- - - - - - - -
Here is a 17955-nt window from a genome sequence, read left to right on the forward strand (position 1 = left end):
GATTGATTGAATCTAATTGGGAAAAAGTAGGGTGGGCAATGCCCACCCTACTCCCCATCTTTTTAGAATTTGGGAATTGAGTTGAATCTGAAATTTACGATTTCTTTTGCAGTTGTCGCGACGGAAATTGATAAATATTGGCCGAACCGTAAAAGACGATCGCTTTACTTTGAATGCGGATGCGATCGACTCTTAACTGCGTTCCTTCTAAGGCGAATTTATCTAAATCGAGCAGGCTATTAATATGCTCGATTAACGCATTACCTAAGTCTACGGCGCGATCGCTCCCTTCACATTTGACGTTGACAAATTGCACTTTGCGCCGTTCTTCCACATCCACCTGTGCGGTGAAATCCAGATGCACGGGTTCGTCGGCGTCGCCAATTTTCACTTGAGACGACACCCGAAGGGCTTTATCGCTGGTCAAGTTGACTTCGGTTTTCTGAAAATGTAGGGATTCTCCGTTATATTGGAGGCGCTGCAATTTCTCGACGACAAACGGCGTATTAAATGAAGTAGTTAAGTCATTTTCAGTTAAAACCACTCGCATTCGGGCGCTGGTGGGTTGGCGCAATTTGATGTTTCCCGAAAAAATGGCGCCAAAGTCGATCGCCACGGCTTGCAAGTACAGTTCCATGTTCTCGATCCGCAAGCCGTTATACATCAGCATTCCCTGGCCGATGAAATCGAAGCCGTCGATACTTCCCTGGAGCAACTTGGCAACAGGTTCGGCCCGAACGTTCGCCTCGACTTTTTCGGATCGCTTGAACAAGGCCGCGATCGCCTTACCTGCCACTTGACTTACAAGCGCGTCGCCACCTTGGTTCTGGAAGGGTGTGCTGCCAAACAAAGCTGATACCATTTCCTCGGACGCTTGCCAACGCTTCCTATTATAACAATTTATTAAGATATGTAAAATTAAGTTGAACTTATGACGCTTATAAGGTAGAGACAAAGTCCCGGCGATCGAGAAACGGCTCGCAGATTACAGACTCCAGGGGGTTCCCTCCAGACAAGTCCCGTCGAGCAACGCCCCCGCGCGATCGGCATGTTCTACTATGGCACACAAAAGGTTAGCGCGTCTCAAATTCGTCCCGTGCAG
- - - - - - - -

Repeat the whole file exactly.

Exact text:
Here is a 17955-nt window from a genome sequence, read left to right on the forward strand (position 1 = left end):
GATTGATTGAATCTAATTGGGAAAAAGTAGGGTGGGCAATGCCCACCCTACTCCCCATCTTTTTAGAATTTGGGAATTGAGTTGAATCTGAAATTTACGATTTCTTTTGCAGTTGTCGCGACGGAAATTGATAAATATTGGCCGAACCGTAAAAGACGATCGCTTTACTTTGAATGCGGATGCGATCGACTCTTAACTGCGTTCCTTCTAAGGCGAATTTATCTAAATCGAGCAGGCTATTAATATGCTCGATTAACGCATTACCTAAGTCTACGGCGCGATCGCTCCCTTCACATTTGACGTTGACAAATTGCACTTTGCGCCGTTCTTCCACATCCACCTGTGCGGTGAAATCCAGATGCACGGGTTCGTCGGCGTCGCCAATTTTCACTTGAGACGACACCCGAAGGGCTTTATCGCTGGTCAAGTTGACTTCGGTTTTCTGAAAATGTAGGGATTCTCCGTTATATTGGAGGCGCTGCAATTTCTCGACGACAAACGGCGTATTAAATGAAGTAGTTAAGTCATTTTCAGTTAAAACCACTCGCATTCGGGCGCTGGTGGGTTGGCGCAATTTGATGTTTCCCGAAAAAATGGCGCCAAAGTCGATCGCCACGGCTTGCAAGTACAGTTCCATGTTCTCGATCCGCAAGCCGTTATACATCAGCATTCCCTGGCCGATGAAATCGAAGCCGTCGATACTTCCCTGGAGCAACTTGGCAACAGGTTCGGCCCGAACGTTCGCCTCGACTTTTTCGGATCGCTTGAACAAGGCCGCGATCGCCTTACCTGCCACTTGACTTACAAGCGCGTCGCCACCTTGGTTCTGGAAGGGTGTGCTGCCAAACAAAGCTGATACCATTTCCTCGGACGCTTGCCAACGCTTCCTATTATAACAATTTATTAAGATATGTAAAATTAAGTTGAACTTATGACGCTTATAAGGTAGAGACAAAGTCCCGGCGATCGAGAAACGGCTCGCAGATTACAGACTCCAGGGGGTTCCCTCCAGACAAGTCCCGTCGAGCAACGCCCCCGCGCGATCGGCATGTTCTACTATGGCACACAAAAGGTTAGCGCGTCTCAAATTCGTCCCGTGCAG